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ATTORNEYS OFFER TIPS FOR A SMOOTH CLOSING

You’re about to make the biggest financial investment of your life: Buying a home. It sounds stressful, but you can keep your anxiety in check if you know what you’re getting into from start to finish. And by finish, we mean knowing what to expect when you hire a real estate attorney. Here, local experts offer tips on how to ensure your real estate purchase goes smoothly. 

POOL TRENDS THIS YEAR ARE ABOUT STYLE AND EASE

Considering adding a pool this summer? Here are a few trends to keep in mind:

IS YOUR SPACE CALLING OUTFOR A TOUCH OF THE PAST?

Incorporating tangible pieces of history into homes, offices and stores provides beauty, nostalgia, artistry, eco-consciousness and an enduring show-and-tell.

Sustainable and reclaimed building materials are here to stay, experts say—they’re not just a design fad. 

“Some want the look, and others want a piece of the past,” says William Court, partner at architectural firm Court Atkins Group. “The appeal, both residential and commercial, has grown over time.” 

DOWNSIZING ADVICE TO MAKE LETTING GO EASIER

Tired of all the clutter and thinking about downsizing? If you’re anticipating moving to a smaller home, it’s time to do a thorough cleaning and get rid of those items you will never use again. 

Let’s be honest. Will your children really want that 1960s lime green velvet armchair or grandpa’s collection of baseball caps? 

BERKSHIRE HATHAWAY ADDS ELLER AND DIOTALEVI

Real estate agents Terri Eller and Roddy Diotalevi have joined the Berkshire Hathaway Homeservices Bay Street Realty Group as a team. With 25 years of experience in the energy sector, Eller is skilled in customer service, sales, project management and marketing.

Diotalevi, Eller’s husband, will arrange transactions, bring buyers and sellers together and act as their representative in negotiations. He has more than 30 years of marketing, sales, and customer service experience as an electric and gas utility executive. 

LOWCOUNTRY REAL ESTATE SALES CONTINUE WITH PRECAUTIONS

Lowcountry real estate sales have dipped since the novel coronavirus outbreak began, but low mortgage interest rates coupled with social-distancing sales strategies are enticing some buyers, local agents say. 

“For anybody who is secure in their job, now is a great time,” said Charles Sampson of Charter One Realty. 

BLUFFTON’S MAY RIVER MONTESSORI SCHOOL ADAPTS AND PRODUCES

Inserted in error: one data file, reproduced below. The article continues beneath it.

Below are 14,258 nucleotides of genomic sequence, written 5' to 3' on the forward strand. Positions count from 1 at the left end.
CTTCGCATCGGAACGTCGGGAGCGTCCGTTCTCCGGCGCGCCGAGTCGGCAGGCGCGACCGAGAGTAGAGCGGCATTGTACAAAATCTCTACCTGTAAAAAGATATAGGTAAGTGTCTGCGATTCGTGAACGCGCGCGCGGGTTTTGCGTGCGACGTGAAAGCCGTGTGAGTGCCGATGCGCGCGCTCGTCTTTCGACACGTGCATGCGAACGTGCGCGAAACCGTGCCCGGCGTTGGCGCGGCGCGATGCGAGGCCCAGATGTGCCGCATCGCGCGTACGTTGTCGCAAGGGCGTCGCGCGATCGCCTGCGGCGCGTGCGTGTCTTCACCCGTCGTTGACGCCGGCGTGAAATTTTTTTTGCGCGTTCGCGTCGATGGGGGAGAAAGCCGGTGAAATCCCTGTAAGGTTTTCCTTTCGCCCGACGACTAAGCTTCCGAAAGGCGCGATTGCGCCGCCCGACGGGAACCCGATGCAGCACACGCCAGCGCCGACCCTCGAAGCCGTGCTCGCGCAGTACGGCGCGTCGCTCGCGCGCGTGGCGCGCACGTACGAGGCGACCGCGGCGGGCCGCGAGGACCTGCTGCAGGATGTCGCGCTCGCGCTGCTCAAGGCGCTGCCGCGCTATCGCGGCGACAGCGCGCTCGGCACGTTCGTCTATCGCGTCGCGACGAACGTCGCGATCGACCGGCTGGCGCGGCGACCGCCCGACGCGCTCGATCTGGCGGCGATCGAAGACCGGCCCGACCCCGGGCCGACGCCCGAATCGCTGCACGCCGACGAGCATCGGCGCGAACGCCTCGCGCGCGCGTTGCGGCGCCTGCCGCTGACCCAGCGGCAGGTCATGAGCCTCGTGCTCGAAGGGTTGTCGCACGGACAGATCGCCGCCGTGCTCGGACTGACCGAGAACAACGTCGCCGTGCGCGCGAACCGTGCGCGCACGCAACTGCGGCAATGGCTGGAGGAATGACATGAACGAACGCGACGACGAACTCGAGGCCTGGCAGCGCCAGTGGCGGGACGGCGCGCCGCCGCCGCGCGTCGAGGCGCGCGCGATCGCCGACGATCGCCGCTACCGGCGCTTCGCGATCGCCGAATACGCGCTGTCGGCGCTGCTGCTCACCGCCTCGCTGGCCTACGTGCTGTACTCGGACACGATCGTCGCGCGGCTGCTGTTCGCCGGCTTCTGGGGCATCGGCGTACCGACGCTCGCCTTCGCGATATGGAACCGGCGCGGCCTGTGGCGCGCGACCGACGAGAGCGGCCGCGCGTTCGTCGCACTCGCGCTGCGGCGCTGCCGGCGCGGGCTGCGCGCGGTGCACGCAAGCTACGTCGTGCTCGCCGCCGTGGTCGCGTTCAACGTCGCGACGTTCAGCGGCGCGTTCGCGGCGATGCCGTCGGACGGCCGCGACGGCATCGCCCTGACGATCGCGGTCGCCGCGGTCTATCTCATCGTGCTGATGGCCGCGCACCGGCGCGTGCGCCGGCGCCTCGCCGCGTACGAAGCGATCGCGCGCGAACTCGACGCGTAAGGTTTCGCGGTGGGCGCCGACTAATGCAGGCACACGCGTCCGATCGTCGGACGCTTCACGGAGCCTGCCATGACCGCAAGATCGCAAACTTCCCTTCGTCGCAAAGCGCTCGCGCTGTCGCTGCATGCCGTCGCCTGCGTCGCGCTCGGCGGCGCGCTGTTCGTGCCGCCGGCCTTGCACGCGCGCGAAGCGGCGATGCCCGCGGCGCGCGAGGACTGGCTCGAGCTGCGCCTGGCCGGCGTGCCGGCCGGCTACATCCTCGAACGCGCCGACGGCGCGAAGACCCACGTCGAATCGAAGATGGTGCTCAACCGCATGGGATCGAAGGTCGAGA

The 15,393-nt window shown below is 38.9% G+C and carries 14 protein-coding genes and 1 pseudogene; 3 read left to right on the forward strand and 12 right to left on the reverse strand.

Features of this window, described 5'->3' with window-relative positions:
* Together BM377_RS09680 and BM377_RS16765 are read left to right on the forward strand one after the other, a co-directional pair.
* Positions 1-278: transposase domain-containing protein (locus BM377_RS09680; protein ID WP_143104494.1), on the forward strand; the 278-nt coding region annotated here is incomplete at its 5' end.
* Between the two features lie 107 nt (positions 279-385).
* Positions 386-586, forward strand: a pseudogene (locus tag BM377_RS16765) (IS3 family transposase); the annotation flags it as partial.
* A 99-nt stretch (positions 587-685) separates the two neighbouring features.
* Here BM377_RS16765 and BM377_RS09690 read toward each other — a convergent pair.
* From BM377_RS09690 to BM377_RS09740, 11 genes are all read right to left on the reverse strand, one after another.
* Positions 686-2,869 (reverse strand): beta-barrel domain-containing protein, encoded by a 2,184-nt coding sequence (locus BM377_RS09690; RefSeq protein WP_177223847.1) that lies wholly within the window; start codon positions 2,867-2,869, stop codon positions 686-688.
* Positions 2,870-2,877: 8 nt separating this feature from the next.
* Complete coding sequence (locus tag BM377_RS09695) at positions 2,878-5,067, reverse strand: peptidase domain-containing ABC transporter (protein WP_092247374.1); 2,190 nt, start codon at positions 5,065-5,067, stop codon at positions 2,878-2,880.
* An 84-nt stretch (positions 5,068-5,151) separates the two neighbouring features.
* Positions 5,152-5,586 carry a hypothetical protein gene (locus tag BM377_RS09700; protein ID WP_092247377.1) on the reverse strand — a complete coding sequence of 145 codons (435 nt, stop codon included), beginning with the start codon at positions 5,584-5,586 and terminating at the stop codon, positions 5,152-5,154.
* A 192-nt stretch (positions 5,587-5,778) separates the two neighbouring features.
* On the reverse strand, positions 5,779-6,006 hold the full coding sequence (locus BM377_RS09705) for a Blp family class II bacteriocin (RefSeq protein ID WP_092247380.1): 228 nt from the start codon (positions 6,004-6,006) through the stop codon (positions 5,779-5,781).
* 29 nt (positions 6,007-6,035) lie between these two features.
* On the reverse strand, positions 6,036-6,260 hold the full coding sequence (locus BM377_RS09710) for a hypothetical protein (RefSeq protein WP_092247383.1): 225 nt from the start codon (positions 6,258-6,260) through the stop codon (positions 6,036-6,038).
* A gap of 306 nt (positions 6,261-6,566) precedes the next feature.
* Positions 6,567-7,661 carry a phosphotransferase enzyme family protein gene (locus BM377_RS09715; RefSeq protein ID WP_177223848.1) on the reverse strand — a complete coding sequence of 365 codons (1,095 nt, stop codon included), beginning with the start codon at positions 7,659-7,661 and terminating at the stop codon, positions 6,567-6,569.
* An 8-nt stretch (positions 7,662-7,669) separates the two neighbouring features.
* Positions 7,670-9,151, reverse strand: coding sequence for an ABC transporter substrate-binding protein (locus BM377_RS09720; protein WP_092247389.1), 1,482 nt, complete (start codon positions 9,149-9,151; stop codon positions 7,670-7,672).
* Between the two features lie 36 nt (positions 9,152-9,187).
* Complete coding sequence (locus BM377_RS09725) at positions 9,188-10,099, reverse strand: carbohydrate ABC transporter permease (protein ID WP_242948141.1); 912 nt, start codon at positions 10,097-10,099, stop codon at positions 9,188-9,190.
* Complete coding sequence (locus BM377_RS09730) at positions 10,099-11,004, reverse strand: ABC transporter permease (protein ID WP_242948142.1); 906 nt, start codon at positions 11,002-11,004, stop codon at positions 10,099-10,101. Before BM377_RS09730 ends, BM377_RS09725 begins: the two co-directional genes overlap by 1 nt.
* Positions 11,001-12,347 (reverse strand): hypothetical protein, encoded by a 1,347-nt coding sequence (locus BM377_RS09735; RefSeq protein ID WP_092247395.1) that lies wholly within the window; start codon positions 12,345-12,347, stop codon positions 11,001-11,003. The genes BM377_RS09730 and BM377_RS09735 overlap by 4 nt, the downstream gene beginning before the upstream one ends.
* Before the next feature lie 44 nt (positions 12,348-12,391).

This spring, the organic garden at May River Montessori School was bigger and better than ever. Kale, swiss chard, carrots, radishes and other crops planted by the students were almost ready to harvest, and the tomato plants the school sells were growing stronger in greenhouses.

Then the coronavirus hit and May River Montessori, like all other schools in South Carolina, had to close.

employeesLOWCOUNTRY HOME TRADES MAKE SAFETY TOP PRIORITY

Businesses in the Lowcountry remain committed to safety during the coronavirus pandemic. Even though many restrictions in the state have been lifted, companies that offer services to homeowners have taken steps to make sure both their employees and customers stay safe. 

Going paperless is one modification that is gaining traction with local businesses. EAC Heating & Air has instituted paperless transactions, which its customers are embracing. The company’s technicians wear masks at all times and gloves when working inside homes. 

HVAC systemKEEPING US COOL SINCE 1902

• The first items that people used to keep cool were hand fans. Electric fans replaced them in the U.S. in the early 1900s. 

• Willis Carrier invented the modern air conditioner in 1902, to protect paper and ink in a publishing company. The term air conditioning was coined in 1906 by textile mill engineer Stuart Cramer. 

Lowcountry real estate sales have suffered since the novel coronavirus outbreak began, but low mortgage interest rates coupled with social-distancing sales strategies are enticing some buyers back to the market, local agents say.

“For anybody who is secure in their job, now is a great time,” said Charles Sampson of Charter One Realty.

Real estate was deemed an “essential service” and exempt from South Carolina Gov. Henry McMaster’s order closing non-essential business. But the traditional ways of doing business — in-person showings, open houses, and agents driving potential buyers around to look at properties — have had to change. One solution? Many brokerages are pivoting to virtual open houses and tours.